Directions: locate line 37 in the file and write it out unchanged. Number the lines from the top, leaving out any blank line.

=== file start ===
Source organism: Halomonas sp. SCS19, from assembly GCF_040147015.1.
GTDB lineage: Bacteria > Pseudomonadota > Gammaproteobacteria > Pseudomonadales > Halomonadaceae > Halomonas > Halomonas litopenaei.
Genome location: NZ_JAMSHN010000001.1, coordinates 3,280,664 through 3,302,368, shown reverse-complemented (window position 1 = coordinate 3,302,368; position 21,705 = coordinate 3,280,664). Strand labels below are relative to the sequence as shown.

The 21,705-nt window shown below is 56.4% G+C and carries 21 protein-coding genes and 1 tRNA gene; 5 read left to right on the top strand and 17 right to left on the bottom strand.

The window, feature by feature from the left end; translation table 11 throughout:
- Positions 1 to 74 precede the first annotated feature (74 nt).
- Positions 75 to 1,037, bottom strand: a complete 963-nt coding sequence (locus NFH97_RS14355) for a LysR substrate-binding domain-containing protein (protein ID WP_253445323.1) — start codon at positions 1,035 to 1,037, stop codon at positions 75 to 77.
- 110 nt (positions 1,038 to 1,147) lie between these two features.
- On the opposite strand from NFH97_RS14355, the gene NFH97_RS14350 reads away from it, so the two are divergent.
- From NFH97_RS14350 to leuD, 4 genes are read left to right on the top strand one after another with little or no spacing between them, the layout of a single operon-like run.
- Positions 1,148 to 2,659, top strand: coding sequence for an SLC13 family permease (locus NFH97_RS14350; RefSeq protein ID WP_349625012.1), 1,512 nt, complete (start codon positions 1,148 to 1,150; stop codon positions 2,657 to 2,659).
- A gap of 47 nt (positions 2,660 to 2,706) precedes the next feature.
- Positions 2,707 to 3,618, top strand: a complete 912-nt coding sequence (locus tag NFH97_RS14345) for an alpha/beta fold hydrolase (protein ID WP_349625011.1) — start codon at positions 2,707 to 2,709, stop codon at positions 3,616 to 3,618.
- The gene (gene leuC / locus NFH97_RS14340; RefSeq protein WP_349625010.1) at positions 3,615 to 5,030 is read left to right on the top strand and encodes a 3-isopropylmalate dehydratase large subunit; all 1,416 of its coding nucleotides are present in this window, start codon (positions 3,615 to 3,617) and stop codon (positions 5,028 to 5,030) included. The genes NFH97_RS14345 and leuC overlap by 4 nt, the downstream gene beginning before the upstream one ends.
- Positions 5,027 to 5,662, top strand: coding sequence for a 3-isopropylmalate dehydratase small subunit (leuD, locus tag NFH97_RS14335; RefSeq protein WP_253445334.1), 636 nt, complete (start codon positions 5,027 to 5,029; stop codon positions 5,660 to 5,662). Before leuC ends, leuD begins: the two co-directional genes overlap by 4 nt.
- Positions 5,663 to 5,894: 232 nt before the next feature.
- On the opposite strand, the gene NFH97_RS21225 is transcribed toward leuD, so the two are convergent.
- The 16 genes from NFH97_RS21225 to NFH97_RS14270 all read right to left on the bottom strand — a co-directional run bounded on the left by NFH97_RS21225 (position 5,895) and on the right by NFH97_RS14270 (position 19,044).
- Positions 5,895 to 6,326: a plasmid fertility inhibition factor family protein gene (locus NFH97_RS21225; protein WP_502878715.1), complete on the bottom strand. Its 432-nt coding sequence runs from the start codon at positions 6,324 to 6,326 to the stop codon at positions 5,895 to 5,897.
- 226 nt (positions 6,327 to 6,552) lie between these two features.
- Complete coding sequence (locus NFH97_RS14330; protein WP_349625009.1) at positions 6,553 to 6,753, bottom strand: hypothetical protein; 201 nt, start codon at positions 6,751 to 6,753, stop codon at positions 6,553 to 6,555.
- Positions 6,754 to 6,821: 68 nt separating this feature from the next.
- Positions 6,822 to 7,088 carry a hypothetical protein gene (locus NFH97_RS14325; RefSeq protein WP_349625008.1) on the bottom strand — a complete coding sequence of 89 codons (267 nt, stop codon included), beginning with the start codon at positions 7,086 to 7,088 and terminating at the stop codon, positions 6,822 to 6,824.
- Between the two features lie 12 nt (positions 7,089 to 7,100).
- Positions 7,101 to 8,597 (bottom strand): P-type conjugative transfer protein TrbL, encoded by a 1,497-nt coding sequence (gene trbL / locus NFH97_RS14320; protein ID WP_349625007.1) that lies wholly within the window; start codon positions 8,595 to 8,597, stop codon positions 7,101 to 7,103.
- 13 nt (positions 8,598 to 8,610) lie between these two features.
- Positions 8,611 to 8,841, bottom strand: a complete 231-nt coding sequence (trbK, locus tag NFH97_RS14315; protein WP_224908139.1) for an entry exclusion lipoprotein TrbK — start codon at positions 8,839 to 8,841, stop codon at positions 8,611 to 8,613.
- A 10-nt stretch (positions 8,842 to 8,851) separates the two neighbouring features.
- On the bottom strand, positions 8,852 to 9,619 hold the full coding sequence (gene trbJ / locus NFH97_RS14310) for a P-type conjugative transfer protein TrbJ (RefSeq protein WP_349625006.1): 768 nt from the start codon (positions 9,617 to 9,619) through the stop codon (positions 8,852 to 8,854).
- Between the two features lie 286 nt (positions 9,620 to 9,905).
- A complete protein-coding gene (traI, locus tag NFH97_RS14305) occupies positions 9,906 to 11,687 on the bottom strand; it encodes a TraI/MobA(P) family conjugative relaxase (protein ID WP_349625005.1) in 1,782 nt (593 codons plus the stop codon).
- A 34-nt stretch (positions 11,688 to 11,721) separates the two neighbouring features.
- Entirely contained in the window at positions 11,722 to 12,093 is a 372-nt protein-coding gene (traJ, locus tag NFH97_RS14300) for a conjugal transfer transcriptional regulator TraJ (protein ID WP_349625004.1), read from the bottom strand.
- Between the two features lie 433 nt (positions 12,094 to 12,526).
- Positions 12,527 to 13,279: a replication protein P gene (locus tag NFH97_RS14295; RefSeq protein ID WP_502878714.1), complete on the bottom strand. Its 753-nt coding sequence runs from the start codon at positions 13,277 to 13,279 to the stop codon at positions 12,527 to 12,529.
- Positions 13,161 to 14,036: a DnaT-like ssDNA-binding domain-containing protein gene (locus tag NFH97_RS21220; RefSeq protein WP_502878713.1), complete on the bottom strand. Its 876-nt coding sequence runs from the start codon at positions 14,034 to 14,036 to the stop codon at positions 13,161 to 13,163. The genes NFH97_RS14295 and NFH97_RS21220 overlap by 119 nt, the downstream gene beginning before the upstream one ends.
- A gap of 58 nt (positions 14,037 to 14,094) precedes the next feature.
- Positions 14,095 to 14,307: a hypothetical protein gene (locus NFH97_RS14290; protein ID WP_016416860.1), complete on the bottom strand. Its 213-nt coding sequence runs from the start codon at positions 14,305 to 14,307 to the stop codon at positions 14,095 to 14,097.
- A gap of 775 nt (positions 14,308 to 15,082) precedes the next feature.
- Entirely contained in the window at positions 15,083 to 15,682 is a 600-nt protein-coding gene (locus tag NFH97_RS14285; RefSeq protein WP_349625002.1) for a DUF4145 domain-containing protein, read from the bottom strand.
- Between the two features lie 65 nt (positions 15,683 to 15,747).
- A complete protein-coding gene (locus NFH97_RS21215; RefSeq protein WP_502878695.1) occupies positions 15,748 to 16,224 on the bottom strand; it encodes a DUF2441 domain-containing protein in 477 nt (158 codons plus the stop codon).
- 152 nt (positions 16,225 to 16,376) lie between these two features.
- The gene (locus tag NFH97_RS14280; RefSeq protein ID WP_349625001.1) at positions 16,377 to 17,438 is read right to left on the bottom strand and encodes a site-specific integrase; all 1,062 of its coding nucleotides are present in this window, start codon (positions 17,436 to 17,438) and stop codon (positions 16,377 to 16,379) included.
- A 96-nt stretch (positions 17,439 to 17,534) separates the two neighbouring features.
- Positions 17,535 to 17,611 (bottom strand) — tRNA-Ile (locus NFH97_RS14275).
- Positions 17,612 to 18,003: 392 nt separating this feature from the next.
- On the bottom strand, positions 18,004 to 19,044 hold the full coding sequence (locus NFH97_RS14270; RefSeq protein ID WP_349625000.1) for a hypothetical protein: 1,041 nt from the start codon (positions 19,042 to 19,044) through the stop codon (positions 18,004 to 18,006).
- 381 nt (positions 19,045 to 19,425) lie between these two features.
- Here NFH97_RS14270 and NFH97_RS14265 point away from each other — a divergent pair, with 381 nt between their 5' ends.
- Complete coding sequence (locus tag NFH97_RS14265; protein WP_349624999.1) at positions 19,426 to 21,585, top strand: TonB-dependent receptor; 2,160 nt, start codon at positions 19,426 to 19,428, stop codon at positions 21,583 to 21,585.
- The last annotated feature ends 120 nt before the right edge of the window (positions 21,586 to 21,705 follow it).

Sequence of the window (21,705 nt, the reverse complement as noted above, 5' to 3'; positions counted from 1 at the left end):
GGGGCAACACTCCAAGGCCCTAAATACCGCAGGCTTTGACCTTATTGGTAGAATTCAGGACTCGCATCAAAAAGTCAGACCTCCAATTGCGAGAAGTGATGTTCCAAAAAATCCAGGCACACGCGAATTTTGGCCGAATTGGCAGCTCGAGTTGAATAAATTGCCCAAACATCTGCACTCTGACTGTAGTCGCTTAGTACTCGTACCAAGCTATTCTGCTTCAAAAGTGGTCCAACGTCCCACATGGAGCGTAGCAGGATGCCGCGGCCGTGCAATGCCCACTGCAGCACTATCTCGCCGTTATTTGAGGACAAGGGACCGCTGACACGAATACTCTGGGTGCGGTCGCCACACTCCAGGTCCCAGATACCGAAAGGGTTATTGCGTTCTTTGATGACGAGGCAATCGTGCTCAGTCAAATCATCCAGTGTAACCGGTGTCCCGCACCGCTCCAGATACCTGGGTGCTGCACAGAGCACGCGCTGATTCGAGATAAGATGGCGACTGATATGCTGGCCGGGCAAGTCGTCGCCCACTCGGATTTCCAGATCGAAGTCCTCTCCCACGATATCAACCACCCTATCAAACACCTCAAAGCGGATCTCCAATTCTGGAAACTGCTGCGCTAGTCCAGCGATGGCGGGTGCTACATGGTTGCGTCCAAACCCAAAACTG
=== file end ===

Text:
- A gap of 58 nt (positions 14,037 to 14,094) precedes the next feature.